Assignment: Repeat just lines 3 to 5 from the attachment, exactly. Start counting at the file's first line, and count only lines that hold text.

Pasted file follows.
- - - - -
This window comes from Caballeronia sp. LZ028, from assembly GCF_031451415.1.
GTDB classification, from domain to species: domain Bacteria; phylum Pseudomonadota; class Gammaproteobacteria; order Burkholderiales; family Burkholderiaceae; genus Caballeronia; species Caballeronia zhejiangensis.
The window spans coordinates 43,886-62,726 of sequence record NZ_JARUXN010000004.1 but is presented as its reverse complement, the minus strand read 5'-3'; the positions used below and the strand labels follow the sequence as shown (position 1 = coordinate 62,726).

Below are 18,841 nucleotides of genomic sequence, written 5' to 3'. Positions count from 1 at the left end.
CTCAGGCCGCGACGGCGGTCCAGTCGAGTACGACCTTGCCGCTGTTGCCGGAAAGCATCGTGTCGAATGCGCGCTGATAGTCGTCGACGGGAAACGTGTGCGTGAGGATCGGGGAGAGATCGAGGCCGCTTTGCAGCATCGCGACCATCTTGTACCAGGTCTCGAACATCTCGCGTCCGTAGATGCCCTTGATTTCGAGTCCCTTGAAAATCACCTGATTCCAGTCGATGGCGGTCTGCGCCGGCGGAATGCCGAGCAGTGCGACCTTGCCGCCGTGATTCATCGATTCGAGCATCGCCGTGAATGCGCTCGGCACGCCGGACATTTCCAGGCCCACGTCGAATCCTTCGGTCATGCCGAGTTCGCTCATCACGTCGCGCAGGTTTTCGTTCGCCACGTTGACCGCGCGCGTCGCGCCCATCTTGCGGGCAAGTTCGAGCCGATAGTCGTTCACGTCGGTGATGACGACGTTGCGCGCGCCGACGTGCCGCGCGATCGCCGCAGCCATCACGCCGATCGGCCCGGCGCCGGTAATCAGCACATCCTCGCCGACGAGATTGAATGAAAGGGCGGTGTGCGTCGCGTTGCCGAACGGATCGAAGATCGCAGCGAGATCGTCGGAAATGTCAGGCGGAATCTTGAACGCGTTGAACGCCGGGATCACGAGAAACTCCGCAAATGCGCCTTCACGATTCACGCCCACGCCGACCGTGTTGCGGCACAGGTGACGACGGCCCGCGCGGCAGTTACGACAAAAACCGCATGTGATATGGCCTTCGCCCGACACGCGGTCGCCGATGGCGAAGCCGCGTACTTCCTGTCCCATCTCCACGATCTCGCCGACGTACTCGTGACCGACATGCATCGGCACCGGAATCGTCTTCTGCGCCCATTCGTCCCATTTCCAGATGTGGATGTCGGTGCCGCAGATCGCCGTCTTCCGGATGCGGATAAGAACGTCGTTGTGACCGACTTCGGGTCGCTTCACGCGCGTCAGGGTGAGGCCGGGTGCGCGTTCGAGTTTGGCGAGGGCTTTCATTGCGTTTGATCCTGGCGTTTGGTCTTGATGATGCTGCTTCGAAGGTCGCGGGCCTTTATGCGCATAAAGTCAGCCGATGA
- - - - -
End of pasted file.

The window spans coordinates 43,886-62,726 of sequence record NZ_JARUXN010000004.1 but is presented as its reverse complement, the minus strand read 5'-3'; the positions used below and the strand labels follow the sequence as shown (position 1 = coordinate 62,726).

Below are 18,841 nucleotides of genomic sequence, written 5' to 3'. Positions count from 1 at the left end.
CTCAGGCCGCGACGGCGGTCCAGTCGAGTACGACCTTGCCGCTGTTGCCGGAAAGCATCGTGTCGAATGCGCGCTGATAGTCGTCGACGGGAAACGTGTGCGTGAGGATCGGGGAGAGATCGAGGCCGCTTTGCAGCATCGCGACCATCTTGTACCAGGTCTCGAACATCTCGCGTCCGTAGATGCCCTTGATTTCGAGTCCCTTGAAAATCACCTGATTCCAGTCGATGGCGGTCTGCGCCGGCGGAATGCCGAGCAGTGCGACCTTGCCGCCGTGATTCATCGATTCGAGCATCGCCGTGAATGCGCTCGGCACGCCGGACATTTCCAGGCCCACGTCGAATCCTTCGGTCATGCCGAGTTCGCTCATCACGTCGCGCAGGTTTTCGTTCGCCACGTTGACCGCGCGCGTCGCGCCCATCTTGCGGGCAAGTTCGAGCCGATAGTCGTTCACGTCGGTGATGACGACGTTGCGCGCGCCGACGTGCCGCGCGATCGCCGCAGCCATCACGCCGATCGGCCCGGCGCCGGTAATCAGCACATCCTCGCCGACGAGATTGAATGAAAGGGCGGTGTGCGTCGCGTTGCCGAACGGATCGAAGATCGCAGCGAGATCGTCGGAAATGTCAGGCGGAATCTTGAACGCGTTGAACGCCGGGATCACGAGAAACTCCGCAAATGCGCCTTCACGATTCACGCCCACGCCGACCGTGTTGCGGCACAGGTGACGACGGCCCGCGCGGCAGTTACGACAAAAACCGCATGTGATATGGCCTTCGCCCGACACGCGGTCGCCGATGGCGAAGCCGCGTACTTCCTGTCCCATCTCCACGATCTCGCCGACGTACTCGTGACCGACATGCATCGGCACCGGAATCGTCTTCTGCGCCCATTCGTCCCATTTCCAGATGTGGATGTCGGTGCCGCAGATCGCCGTCTTCCGGATGCGGATAAGAACGTCGTTGTGACCGACTTCGGGTCGCTTCACGCGCGTCAGGGTGAGGCCGGGTGCGCGTTCGAGTTTGGCGAGGGCTTTCATTGCGTTTGATCCTGGCGTTTGGTCTTGATGATGCTGCTTCGAAGGTCGCGGGCCTTTATGCGCATAAAGTCAGCCGATGA